The following guidelines have been developed by the Australian Wine Research Institute in conjunction with Australian Grape & Wine to protect workers undertaking pruning and other vineyard activities from the risk of exposure to Covid-19.
Covid-19 is a highly infectious disease. Spread of the virus that causes Covid-19 is mostly via respiratory droplets produced when an infected person coughs or sneezes. Transmission is also possible through contact with contaminated surfaces. As such, high levels of personal hygiene, physical distancing and cleanliness of shared facilities are fundamental in minimising the risk of the virus spreading.
All businesses engaging workers have a legal obligation to ensure the health and safety of their workers and others at the workplace and must follow the advice from the Department of Health and the relevant state and territory governments. Each workplace must comply with public health directions and physical distancing. It is recommended that all activity in the vineyard is documented including visitors, hygiene protocols and any illnesses or symptoms reported by employees.
Before pruning starts, all workers, including contractors, must be informed of their health and safety responsibilities. When engaging contractors, it is best practice to formalise the roles and responsibilities of the workers using a contractor induction agreement before work commences.
Any person who has been diagnosed with Covid-19, or been in direct contact with anyone who has been diagnosed with Covid-19, should not report to work. Anyone experiencing symptoms including: high temperature, sore throat, fever or cough, must not present for work and it is recommended that they seek medical advice.
All workers should be encouraged to maintain a high level of personal hygiene, which can be encouraged using appropriate signage and the provision of washing facilities, soap and hand sanitiser.
Transport in cars should be restricted to one passenger per vehicle unless the passengers reside in the same household. Seating in buses or minivans should be restricted to maintain a 1.5 m spacing.
In the vineyard
Outdoor activities such as pruning pose a low risk of spreading Covid-19 if workers practice physical distancing. Physical distancing is a key control measure; a minimum 1.5 m buffer should be maintained between people in the vineyard at all times.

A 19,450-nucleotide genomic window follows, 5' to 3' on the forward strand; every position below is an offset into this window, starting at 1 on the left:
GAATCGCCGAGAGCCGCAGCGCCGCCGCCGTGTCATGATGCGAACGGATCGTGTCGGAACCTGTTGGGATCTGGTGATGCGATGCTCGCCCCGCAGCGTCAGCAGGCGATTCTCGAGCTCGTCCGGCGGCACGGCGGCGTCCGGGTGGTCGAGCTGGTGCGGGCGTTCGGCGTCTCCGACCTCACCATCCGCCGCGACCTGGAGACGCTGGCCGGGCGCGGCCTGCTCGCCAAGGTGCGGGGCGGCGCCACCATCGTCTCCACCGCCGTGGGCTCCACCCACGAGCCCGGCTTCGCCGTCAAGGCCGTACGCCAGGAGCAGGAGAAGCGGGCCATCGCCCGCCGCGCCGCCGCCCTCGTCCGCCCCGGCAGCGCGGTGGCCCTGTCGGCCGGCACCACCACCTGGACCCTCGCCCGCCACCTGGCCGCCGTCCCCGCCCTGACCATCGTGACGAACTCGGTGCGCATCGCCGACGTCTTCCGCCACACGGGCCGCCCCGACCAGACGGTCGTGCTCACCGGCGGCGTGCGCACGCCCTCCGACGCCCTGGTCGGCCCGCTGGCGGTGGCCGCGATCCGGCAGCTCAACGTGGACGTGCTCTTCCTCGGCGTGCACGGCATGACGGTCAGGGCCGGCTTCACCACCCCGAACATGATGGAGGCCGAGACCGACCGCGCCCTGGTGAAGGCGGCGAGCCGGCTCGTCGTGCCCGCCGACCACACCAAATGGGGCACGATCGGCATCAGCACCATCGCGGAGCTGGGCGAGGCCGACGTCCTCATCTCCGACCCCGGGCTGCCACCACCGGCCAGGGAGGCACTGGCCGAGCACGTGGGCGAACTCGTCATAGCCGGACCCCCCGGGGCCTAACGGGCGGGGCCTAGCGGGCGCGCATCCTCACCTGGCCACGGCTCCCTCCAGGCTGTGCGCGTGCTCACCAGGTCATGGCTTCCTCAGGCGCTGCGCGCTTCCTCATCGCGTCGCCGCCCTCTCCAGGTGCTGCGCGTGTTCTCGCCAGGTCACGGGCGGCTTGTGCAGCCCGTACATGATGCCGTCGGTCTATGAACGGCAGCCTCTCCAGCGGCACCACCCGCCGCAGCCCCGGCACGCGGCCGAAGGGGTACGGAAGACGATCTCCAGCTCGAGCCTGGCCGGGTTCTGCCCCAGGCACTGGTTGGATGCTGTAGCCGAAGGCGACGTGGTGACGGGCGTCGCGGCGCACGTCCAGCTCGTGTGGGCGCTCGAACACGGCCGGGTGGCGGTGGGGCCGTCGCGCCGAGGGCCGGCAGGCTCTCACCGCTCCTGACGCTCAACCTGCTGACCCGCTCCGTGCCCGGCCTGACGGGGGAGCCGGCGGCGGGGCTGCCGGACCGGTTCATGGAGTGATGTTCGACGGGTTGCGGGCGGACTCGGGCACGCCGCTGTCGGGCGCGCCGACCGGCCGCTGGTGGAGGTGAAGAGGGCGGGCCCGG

Strategies to achieve this might include:
- Consider alternatives to ‘group training’. This may include pre-pruning demonstration panels which can be used as a reference by pruners and supervisors or the distribution of printed instructions or demonstration videos.
- Space pruners at least 1.5 m apart.
- If possible, schedule the timing of breaks to limit the number of workers congregating in shared indoor areas and encourage workers to use alternative areas during breaks.
Sharing tools and equipment
The risk of spreading Covid-19 increases when tools and equipment, including vehicles, are shared. Identify which equipment is usually shared by the pruning gang and look for strategies to either completely avoid or minimise sharing. For example, if heavy loppers are required, it might be feasible to nominate a single person the task of making all ‘big cuts’ so that the loppers are not passed from person to person. If equipment needs to be shared, ensure that disinfectant is readily available to wipe down those tools and that staff know to clean them before and after each new use. All ‘high touch’ surfaces (e.g. door handles, handrails, steering wheels and gearsticks) should be disinfected between users. If feasible, the use of tractors should be limited to one person to minimise risk.
Sanitation options for tools and equipment
Recommended cleaning processes and products are outlined in the Australian Grape and Wine Cleaning and Disinfection Guidelines.
Maintain a clean workplace
Shared areas such as toilets and lunchrooms are high-risk zones for virus spread. Maintain a safe work environment in these areas by:
- Cleaning toilets, shared indoor spaces and high traffic areas at least daily using surface steriliser.
- Maintaining a cleaning schedule for shared areas and recording the time and name of the person responsible for cleaning.
- If lunchroom facilities are provided, requesting that employees bring their own cups and cutlery rather than providing communal supplies.
- Providing plenty of water, soap, hand towel, rubbish bins and/or hand sanitiser for maintaining personal hygiene.
- Modifying the layout of shared areas to allow for the maintenance of physical distancing.
- Using Covid-19 specific signage to highlight the risks and actions required to stop the spread of the virus. Signage can be accessed from SafeWork Australia.
The information provided has been collated from a number of sources and represents current best practice guidelines. It should not be interpreted as health advice. In the event of a Covid-19 infection, businesses need to cooperate with relevant government health departments.
Contact the AWRI helpdesk on 08 8313 6600 or [email protected] for assistance with specific technical queries.